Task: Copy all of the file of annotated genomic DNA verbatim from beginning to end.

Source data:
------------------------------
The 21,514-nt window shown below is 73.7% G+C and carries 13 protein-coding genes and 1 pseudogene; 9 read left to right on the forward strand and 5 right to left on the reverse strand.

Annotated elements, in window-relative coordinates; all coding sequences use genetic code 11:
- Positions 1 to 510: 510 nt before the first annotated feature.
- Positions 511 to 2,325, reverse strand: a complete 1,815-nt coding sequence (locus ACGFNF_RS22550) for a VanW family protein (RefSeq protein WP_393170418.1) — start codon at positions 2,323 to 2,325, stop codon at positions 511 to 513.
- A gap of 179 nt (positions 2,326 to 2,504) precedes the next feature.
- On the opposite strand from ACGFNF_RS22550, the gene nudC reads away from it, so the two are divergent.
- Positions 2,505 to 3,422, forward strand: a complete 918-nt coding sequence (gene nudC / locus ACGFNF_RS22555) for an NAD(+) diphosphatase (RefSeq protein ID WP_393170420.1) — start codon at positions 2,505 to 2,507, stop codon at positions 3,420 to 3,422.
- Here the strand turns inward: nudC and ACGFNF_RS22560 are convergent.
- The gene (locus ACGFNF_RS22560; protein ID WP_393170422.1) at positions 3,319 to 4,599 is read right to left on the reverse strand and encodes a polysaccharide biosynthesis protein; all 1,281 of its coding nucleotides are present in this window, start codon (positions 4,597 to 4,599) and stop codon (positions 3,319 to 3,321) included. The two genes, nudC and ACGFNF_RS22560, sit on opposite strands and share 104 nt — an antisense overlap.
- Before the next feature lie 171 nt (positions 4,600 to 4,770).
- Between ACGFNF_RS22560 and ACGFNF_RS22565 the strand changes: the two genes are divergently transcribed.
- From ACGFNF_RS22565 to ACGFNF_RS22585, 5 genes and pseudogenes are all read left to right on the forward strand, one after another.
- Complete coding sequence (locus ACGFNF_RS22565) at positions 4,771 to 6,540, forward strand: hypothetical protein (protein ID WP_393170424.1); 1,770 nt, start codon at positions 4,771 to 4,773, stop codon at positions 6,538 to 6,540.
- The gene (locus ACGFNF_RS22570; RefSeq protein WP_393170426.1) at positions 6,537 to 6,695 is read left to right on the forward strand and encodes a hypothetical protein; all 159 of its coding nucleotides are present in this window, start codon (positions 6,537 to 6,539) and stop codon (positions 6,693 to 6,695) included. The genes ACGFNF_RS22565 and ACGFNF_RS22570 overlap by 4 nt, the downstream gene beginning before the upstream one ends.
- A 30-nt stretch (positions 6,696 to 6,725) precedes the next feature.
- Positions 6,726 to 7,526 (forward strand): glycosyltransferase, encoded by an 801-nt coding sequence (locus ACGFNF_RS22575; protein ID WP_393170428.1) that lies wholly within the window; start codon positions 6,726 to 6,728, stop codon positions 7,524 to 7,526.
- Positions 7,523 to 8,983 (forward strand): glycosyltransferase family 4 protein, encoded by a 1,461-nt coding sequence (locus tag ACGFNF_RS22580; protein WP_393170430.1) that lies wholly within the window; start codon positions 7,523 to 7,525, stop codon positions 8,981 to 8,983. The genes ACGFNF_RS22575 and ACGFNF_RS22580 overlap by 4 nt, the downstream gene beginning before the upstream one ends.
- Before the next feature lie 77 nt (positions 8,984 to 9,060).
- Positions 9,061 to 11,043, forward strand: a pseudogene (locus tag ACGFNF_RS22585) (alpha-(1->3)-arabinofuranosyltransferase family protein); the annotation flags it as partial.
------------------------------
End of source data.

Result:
The 21,514-nt window shown below is 73.7% G+C and carries 13 protein-coding genes and 1 pseudogene; 9 read left to right on the forward strand and 5 right to left on the reverse strand.

Annotated elements, in window-relative coordinates; all coding sequences use genetic code 11:
- Positions 1 to 510: 510 nt before the first annotated feature.
- Positions 511 to 2,325, reverse strand: a complete 1,815-nt coding sequence (locus ACGFNF_RS22550) for a VanW family protein (RefSeq protein WP_393170418.1) — start codon at positions 2,323 to 2,325, stop codon at positions 511 to 513.
- A gap of 179 nt (positions 2,326 to 2,504) precedes the next feature.
- On the opposite strand from ACGFNF_RS22550, the gene nudC reads away from it, so the two are divergent.
- Positions 2,505 to 3,422, forward strand: a complete 918-nt coding sequence (gene nudC / locus ACGFNF_RS22555) for an NAD(+) diphosphatase (RefSeq protein ID WP_393170420.1) — start codon at positions 2,505 to 2,507, stop codon at positions 3,420 to 3,422.
- Here the strand turns inward: nudC and ACGFNF_RS22560 are convergent.
- The gene (locus ACGFNF_RS22560; protein ID WP_393170422.1) at positions 3,319 to 4,599 is read right to left on the reverse strand and encodes a polysaccharide biosynthesis protein; all 1,281 of its coding nucleotides are present in this window, start codon (positions 4,597 to 4,599) and stop codon (positions 3,319 to 3,321) included. The two genes, nudC and ACGFNF_RS22560, sit on opposite strands and share 104 nt — an antisense overlap.
- Before the next feature lie 171 nt (positions 4,600 to 4,770).
- Between ACGFNF_RS22560 and ACGFNF_RS22565 the strand changes: the two genes are divergently transcribed.
- From ACGFNF_RS22565 to ACGFNF_RS22585, 5 genes and pseudogenes are all read left to right on the forward strand, one after another.
- Complete coding sequence (locus ACGFNF_RS22565) at positions 4,771 to 6,540, forward strand: hypothetical protein (protein ID WP_393170424.1); 1,770 nt, start codon at positions 4,771 to 4,773, stop codon at positions 6,538 to 6,540.
- The gene (locus ACGFNF_RS22570; RefSeq protein WP_393170426.1) at positions 6,537 to 6,695 is read left to right on the forward strand and encodes a hypothetical protein; all 159 of its coding nucleotides are present in this window, start codon (positions 6,537 to 6,539) and stop codon (positions 6,693 to 6,695) included. The genes ACGFNF_RS22565 and ACGFNF_RS22570 overlap by 4 nt, the downstream gene beginning before the upstream one ends.
- A 30-nt stretch (positions 6,696 to 6,725) precedes the next feature.
- Positions 6,726 to 7,526 (forward strand): glycosyltransferase, encoded by an 801-nt coding sequence (locus ACGFNF_RS22575; protein ID WP_393170428.1) that lies wholly within the window; start codon positions 6,726 to 6,728, stop codon positions 7,524 to 7,526.
- Positions 7,523 to 8,983 (forward strand): glycosyltransferase family 4 protein, encoded by a 1,461-nt coding sequence (locus tag ACGFNF_RS22580; protein WP_393170430.1) that lies wholly within the window; start codon positions 7,523 to 7,525, stop codon positions 8,981 to 8,983. The genes ACGFNF_RS22575 and ACGFNF_RS22580 overlap by 4 nt, the downstream gene beginning before the upstream one ends.
- Before the next feature lie 77 nt (positions 8,984 to 9,060).
- Positions 9,061 to 11,043, forward strand: a pseudogene (locus tag ACGFNF_RS22585) (alpha-(1->3)-arabinofuranosyltransferase family protein); the annotation flags it as partial.